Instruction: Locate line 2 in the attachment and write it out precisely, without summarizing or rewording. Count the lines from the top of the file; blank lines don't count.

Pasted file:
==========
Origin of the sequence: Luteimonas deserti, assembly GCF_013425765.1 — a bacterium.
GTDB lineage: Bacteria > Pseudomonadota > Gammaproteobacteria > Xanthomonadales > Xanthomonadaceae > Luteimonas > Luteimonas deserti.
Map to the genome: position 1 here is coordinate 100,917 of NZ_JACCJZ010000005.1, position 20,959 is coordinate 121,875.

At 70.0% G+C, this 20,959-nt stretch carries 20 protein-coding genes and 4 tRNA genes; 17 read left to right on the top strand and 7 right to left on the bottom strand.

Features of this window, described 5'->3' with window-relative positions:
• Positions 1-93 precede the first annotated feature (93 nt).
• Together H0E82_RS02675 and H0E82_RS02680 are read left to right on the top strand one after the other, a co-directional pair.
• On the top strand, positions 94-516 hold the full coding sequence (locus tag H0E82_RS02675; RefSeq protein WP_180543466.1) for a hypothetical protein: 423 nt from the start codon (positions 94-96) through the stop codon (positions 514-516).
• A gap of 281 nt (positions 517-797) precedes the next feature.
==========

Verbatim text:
GTDB lineage: Bacteria > Pseudomonadota > Gammaproteobacteria > Xanthomonadales > Xanthomonadaceae > Luteimonas > Luteimonas deserti.